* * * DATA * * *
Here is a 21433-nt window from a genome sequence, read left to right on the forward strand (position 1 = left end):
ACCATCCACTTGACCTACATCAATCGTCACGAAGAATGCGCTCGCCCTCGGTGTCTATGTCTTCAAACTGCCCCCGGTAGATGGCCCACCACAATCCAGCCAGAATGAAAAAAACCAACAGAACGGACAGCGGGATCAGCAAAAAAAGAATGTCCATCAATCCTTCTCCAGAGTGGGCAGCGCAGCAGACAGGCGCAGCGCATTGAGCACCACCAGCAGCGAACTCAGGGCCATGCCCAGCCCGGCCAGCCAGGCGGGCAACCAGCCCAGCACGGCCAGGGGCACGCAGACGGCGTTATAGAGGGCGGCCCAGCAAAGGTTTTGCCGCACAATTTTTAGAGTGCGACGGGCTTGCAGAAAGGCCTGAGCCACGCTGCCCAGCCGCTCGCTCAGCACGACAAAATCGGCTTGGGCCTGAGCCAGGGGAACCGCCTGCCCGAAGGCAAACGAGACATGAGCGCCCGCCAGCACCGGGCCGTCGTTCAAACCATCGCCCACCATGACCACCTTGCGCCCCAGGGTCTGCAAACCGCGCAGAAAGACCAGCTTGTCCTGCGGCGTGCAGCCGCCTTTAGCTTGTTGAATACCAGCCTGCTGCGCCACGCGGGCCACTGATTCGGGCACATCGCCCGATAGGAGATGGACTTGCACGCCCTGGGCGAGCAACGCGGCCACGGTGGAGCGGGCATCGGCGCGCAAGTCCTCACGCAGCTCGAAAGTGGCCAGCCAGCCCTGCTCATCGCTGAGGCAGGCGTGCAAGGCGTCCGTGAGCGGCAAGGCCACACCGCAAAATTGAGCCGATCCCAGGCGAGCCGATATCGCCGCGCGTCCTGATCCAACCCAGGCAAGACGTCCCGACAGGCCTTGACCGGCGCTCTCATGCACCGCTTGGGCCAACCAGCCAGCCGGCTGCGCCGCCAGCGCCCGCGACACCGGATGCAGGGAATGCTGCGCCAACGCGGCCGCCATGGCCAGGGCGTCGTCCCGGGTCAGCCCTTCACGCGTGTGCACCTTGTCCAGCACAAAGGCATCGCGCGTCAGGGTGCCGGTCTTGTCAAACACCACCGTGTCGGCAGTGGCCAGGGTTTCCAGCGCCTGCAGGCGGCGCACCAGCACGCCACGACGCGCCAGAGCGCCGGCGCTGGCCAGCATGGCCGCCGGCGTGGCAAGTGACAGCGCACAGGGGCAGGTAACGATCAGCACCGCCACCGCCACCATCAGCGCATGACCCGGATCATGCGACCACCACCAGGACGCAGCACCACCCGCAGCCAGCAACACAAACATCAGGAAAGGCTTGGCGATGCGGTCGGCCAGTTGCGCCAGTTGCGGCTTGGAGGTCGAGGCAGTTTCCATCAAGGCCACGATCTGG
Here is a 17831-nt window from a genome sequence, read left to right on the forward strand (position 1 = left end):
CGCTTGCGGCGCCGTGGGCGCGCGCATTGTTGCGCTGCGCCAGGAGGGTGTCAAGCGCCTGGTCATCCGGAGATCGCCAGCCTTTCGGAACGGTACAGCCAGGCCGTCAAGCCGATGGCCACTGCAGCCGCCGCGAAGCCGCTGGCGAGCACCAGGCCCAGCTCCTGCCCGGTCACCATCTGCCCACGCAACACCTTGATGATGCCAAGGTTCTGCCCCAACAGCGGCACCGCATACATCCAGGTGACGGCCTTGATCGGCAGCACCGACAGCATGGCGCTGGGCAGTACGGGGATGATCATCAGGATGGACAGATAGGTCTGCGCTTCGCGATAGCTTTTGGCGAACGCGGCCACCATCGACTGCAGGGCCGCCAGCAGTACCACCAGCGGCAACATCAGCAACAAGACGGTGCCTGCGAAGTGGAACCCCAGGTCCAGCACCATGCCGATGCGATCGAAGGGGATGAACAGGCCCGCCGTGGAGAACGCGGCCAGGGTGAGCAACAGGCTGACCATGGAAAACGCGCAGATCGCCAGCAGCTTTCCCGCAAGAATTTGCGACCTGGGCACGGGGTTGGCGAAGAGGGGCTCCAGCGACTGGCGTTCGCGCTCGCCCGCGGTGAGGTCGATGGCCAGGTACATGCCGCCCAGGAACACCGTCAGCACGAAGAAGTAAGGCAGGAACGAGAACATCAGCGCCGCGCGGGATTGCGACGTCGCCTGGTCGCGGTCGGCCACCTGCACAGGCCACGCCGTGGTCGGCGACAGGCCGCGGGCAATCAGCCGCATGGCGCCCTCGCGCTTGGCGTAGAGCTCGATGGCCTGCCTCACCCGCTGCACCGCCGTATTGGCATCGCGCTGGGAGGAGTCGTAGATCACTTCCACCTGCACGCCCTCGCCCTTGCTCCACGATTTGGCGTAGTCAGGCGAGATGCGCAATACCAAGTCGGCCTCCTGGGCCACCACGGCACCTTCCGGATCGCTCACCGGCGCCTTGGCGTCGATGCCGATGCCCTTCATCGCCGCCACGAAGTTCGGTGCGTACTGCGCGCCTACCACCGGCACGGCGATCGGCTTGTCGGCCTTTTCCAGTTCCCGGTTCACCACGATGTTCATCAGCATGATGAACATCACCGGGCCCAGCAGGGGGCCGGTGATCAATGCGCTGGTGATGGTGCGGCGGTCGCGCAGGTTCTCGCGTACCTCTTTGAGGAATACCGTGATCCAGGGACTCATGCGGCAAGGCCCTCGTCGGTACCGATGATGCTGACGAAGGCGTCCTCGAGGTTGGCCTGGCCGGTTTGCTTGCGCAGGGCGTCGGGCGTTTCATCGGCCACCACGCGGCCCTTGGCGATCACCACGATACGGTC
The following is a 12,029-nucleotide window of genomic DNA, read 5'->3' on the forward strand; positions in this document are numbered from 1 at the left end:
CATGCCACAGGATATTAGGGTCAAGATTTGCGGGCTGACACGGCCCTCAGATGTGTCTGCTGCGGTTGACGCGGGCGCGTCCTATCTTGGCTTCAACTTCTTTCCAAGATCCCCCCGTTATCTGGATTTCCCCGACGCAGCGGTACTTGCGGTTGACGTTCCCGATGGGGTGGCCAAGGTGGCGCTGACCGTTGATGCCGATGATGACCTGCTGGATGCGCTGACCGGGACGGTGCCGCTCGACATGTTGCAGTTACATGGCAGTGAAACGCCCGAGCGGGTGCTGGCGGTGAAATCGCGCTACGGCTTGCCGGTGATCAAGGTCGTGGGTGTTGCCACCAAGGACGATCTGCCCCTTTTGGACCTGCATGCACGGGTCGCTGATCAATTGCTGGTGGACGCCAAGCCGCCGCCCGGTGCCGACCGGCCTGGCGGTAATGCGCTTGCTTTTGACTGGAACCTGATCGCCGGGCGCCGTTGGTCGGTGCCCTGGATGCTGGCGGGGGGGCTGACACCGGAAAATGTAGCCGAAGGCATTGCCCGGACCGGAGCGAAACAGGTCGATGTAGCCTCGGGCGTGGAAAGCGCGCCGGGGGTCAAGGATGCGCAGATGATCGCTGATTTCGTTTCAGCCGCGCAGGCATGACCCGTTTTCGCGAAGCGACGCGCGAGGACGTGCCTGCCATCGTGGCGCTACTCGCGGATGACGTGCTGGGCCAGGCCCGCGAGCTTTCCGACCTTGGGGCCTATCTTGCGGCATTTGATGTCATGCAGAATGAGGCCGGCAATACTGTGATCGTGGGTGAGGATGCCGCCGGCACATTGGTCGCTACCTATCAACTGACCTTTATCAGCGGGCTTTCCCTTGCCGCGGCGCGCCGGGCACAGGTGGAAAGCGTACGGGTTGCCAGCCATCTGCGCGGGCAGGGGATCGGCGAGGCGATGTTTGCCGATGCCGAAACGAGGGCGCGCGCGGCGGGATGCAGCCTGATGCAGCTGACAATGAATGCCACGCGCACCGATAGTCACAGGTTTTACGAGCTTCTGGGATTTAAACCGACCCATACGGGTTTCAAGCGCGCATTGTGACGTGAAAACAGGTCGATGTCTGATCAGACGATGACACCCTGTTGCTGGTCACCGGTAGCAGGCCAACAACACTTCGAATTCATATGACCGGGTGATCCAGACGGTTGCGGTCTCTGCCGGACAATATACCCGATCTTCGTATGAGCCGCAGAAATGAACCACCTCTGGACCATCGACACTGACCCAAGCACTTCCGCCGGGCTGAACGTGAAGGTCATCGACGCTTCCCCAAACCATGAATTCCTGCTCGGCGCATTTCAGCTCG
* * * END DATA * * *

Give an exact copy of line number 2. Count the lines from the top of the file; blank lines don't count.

ACCATCCACTTGACCTACATCAATCGTCACGAAGAATGCGCTCGCCCTCGGTGTCTATGTCTTCAAACTGCCCCCGGTAGATGGCCCACCACAATCCAGCCAGAATGAAAAAAACCAACAGAACGGACAGCGGGATCAGCAAAAAAAGAATGTCCATCAATCCTTCTCCAGAGTGGGCAGCGCAGCAGACAGGCGCAGCGCATTGAGCACCACCAGCAGCGAACTCAGGGCCATGCCCAGCCCGGCCAGCCAGGCGGGCAACCAGCCCAGCACGGCCAGGGGCACGCAGACGGCGTTATAGAGGGCGGCCCAGCAAAGGTTTTGCCGCACAATTTTTAGAGTGCGACGGGCTTGCAGAAAGGCCTGAGCCACGCTGCCCAGCCGCTCGCTCAGCACGACAAAATCGGCTTGGGCCTGAGCCAGGGGAACCGCCTGCCCGAAGGCAAACGAGACATGAGCGCCCGCCAGCACCGGGCCGTCGTTCAAACCATCGCCCACCATGACCACCTTGCGCCCCAGGGTCTGCAAACCGCGCAGAAAGACCAGCTTGTCCTGCGGCGTGCAGCCGCCTTTAGCTTGTTGAATACCAGCCTGCTGCGCCACGCGGGCCACTGATTCGGGCACATCGCCCGATAGGAGATGGACTTGCACGCCCTGGGCGAGCAACGCGGCCACGGTGGAGCGGGCATCGGCGCGCAAGTCCTCACGCAGCTCGAAAGTGGCCAGCCAGCCCTGCTCATCGCTGAGGCAGGCGTGCAAGGCGTCCGTGAGCGGCAAGGCCACACCGCAAAATTGAGCCGATCCCAGGCGAGCCGATATCGCCGCGCGTCCTGATCCAACCCAGGCAAGACGTCCCGACAGGCCTTGACCGGCGCTCTCATGCACCGCTTGGGCCAACCAGCCAGCCGGCTGCGCCGCCAGCGCCCGCGACACCGGATGCAGGGAATGCTGCGCCAACGCGGCCGCCATGGCCAGGGCGTCGTCCCGGGTCAGCCCTTCACGCGTGTGCACCTTGTCCAGCACAAAGGCATCGCGCGTCAGGGTGCCGGTCTTGTCAAACACCACCGTGTCGGCAGTGGCCAGGGTTTCCAGCGCCTGCAGGCGGCGCACCAGCACGCCACGACGCGCCAGAGCGCCGGCGCTGGCCAGCATGGCCGCCGGCGTGGCAAGTGACAGCGCACAGGGGCAGGTAACGATCAGCACCGCCACCGCCACCATCAGCGCATGACCCGGATCATGCGACCACCACCAGGACGCAGCACCACCCGCAGCCAGCAACACAAACATCAGGAAAGGCTTGGCGATGCGGTCGGCCAGTTGCGCCAGTTGCGGCTTGGAGGTCGAGGCAGTTTCCATCAAGGCCACGATCTGG